Phone Battery Chargers
In any scenario, having to deal with a dead cell phone is a pain. No one likes to realize their alarm did not go off because their phone died in the middle of the night. Or that they are totally lost when the phone’s GPS suddenly changes to a black screen.
With how important cell phones have become to everyday life, you would think that grabbing a charging cable would be simple. However, there are a number of options available depending on what type of phone you have. Even when looking at the same type of charger, different versions can be available.
Phone Charger Ratings
Chargers can have different ratings that are based on three factors: power (watts), current (amps), and voltage (volts). Amps are the key factor to look at here. Larger devices with bigger batteries, such as a tablet vs. a phone, hold more power and can take longer to charge. Phone chargers are made with different ratings depending on what device they are designed to go with. For example, this car charger has three USB ports on it. The first two ports have 1.0A (amps) while the last port has 2.1A. The 2.1A port has higher amperage and can charge big devices like tablets faster while the 1.0A ports are better for smaller devices like cell phones.
Some devices will only draw a certain amount of power from any charger to avoid damaging themselves. For example, iPhones will never charge with more than 1.0A. On the flipside of that, if you used a 1.0A charger with something like a tablet it would charge slower than if you used a 2.1A charger.
There are some rumors that claim charging a phone too fast can reduce the maximum battery life over time. This is false and nothing but an urban legend. The worst-case scenario is that your battery will not charge faster because it was not built for that. Nothing will be damaged by using a high-speed phone charger. Think of it the same way as using a wall outlet. You could plug in a computer or you could plug in a lamp. The computer uses a lot more power, but that does not mean plugging the lamp into that same outlet will make the light bulb explode.
iPhone Chargers - Lightning Cables
Lightning cables were designed by Apple and are specifically designed to be used as iPhone chargers. Being proprietary to Apple, the options for buying lightning cables from third-parties are limited. Functionally, lightning cables work the same way as Micro USB cables for Android phones. They are a different size and shape from Micro USB, which makes lightning cables unique to iPhones.
Lightning cables were introduced by Apple in September 2012. Most Apple devices that people use today need lightning cables. Older Apple devices used a 30-pin dock connector instead, but most of these devices are old enough that they have been replaced. 30-pin dock connectors are no longer officially made by Apple, so if you happen to have an older device you will have to look for a third-party charger.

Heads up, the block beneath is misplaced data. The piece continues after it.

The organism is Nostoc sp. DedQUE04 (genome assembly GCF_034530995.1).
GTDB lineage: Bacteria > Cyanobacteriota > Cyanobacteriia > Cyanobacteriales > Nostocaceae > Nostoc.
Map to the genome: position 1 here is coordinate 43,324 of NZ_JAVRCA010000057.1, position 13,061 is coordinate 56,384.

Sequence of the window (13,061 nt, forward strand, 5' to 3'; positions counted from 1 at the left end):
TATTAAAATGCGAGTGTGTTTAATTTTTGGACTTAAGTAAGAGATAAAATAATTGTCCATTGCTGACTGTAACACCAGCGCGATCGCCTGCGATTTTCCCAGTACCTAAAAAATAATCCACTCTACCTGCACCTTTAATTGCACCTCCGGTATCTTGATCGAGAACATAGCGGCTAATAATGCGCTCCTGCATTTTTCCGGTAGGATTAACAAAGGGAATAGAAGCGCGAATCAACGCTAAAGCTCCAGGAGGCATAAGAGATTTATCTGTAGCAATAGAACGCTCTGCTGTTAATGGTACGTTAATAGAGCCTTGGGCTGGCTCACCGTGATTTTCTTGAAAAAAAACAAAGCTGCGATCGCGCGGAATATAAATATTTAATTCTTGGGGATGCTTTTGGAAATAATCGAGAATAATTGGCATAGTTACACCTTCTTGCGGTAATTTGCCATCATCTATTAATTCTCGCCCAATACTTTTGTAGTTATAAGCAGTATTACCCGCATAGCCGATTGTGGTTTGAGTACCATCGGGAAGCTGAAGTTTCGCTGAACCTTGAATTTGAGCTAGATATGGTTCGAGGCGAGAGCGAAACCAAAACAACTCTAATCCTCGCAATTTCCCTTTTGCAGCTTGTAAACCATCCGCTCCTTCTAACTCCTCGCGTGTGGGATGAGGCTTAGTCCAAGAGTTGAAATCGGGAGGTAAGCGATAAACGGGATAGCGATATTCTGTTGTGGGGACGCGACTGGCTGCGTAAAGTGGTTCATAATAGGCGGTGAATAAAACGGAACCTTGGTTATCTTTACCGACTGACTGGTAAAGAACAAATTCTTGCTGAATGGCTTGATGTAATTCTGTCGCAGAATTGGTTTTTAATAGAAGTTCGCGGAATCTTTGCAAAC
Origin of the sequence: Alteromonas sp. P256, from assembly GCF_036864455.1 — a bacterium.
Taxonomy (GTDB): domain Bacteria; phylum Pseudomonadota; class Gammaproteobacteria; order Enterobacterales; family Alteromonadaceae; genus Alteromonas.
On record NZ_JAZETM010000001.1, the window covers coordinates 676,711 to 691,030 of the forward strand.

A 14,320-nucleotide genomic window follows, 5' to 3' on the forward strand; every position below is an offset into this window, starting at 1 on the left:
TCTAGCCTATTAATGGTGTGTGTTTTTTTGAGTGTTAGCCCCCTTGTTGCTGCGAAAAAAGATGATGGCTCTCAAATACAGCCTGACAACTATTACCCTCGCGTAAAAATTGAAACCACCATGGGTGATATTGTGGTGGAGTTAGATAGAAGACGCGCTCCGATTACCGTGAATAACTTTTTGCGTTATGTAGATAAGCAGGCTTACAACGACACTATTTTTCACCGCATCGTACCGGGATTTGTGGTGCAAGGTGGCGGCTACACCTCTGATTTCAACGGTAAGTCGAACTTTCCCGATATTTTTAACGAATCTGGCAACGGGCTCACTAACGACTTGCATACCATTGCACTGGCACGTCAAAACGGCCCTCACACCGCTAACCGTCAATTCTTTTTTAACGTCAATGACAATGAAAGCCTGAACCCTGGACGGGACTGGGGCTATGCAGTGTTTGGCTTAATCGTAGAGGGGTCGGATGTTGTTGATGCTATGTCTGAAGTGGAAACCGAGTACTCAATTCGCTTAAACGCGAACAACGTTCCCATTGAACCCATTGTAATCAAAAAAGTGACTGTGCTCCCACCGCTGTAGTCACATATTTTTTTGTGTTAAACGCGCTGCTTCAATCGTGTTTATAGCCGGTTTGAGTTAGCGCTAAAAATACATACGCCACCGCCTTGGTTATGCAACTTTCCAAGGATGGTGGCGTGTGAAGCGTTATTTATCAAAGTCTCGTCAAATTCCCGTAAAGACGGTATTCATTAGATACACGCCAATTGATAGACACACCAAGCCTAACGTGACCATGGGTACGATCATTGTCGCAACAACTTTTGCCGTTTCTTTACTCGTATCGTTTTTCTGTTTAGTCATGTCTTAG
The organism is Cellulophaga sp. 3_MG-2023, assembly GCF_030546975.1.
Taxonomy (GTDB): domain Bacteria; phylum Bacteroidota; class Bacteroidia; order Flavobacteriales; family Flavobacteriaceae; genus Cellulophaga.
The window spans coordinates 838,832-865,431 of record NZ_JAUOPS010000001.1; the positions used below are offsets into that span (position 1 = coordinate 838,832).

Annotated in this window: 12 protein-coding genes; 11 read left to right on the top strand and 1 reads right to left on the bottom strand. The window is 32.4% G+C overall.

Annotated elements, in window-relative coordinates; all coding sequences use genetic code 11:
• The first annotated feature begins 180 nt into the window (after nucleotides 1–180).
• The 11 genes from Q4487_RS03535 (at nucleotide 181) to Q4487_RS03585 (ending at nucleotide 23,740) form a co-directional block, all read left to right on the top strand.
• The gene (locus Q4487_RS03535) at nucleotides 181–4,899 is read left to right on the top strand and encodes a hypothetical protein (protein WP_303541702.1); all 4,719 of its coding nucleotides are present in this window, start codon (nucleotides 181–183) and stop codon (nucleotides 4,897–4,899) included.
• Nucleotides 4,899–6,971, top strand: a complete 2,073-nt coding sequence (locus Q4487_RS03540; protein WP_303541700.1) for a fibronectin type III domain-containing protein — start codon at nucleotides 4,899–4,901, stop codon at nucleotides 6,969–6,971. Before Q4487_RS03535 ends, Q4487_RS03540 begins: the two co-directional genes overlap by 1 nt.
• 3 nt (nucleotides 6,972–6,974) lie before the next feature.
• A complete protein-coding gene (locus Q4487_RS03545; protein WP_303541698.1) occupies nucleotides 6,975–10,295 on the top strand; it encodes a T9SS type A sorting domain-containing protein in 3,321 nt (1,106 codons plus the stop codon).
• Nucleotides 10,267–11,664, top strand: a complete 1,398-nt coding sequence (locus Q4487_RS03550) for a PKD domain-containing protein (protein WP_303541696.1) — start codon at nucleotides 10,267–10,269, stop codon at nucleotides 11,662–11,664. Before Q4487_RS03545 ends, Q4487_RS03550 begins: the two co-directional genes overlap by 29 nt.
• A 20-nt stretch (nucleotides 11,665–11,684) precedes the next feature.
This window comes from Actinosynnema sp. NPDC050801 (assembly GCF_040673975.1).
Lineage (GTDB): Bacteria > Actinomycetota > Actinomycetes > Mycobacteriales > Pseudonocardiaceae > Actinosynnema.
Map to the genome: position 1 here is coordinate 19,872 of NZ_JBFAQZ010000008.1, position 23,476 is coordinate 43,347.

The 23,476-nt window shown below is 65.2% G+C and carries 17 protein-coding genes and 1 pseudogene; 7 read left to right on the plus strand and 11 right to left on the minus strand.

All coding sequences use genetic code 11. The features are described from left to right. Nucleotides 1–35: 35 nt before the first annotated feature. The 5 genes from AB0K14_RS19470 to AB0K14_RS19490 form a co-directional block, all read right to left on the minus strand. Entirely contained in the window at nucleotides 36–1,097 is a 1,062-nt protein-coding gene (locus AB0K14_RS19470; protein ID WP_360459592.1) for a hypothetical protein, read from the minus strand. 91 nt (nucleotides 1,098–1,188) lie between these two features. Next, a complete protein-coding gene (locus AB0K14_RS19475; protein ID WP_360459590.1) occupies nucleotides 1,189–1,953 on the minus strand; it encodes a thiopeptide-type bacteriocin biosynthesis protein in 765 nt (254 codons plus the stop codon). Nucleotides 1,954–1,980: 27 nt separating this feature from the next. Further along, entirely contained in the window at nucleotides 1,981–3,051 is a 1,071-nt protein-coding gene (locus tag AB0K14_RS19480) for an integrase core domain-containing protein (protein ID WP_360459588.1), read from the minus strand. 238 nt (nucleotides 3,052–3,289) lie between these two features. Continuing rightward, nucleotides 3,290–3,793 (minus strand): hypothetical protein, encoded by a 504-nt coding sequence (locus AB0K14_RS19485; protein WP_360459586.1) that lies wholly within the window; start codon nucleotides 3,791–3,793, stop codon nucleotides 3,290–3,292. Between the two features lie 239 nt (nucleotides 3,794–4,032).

Some newer Apple devices are beginning to replace lightning connectors with the new USB-C connection. USB-C, also called USB 3.1, charges faster than a lightning cable and has been included on new MacBook Pros. While it has not been implemented on the iPhone yet, that may happen in the near-future.
Android Chargers - USB Cables
Android chargers are more diverse than iPhone chargers since Android phones are made by different companies. There are four types of USB chargers that can be built into Android phones: 2.0 Mini USB, 2.0 Micro USB, 3.0 Micro USB, and USB-C.
2.0 Mini USB is the old standard for cell phones. Mini USB was the first step in making a standardized cell phone charger, replacing the proprietary chargers that each phone company used to make independently. Mini USB is still used on some other devices like GPS and cameras but on cell phones it is has been replaced by Micro USB.
2.0 Micro USB carries a 500mA (milliamps) charge and is still one of the most common connections for Android phones. This charging speed is about half of what an Apple lightning charger is capable of. The inside of a USB connector has 4 metal pins used to send the electrical current. These pins are attached to four individual wires inside the cable.
3.0 Micro USB uses 9 pins, giving it an increased charge of 900mA. This new speed puts 3.0 Micro USB just a little below a lightning cable’s charging speed. A few phone companies have used 3.0 Micro USB, most notably Samsung, but most have either stuck with 2.0 Micro or skipped directly to USB-C. Even the companies who did use 3.0 Micro USB have switched over to USB-C at this point.
USB-C (also called USB Type-C and USB 3.1) is the newest and sleekest version of USB phone charger, being released in August 2014. Rated for 1.5 amps thanks to using a whopping 24 pins, USB-C is 50% more powerful than Apple’s lightning cables. Additionally, USB-C can be inserted facing up or down. It eliminates those small but extremely frustrating moments where the cable will not go in and you realize it was upside down. Most major phone manufacturers are making the switch to USB-C or have done so already.
2.0 Micro USB (left), 3.0 Micro USB (middle), and USB-C (right)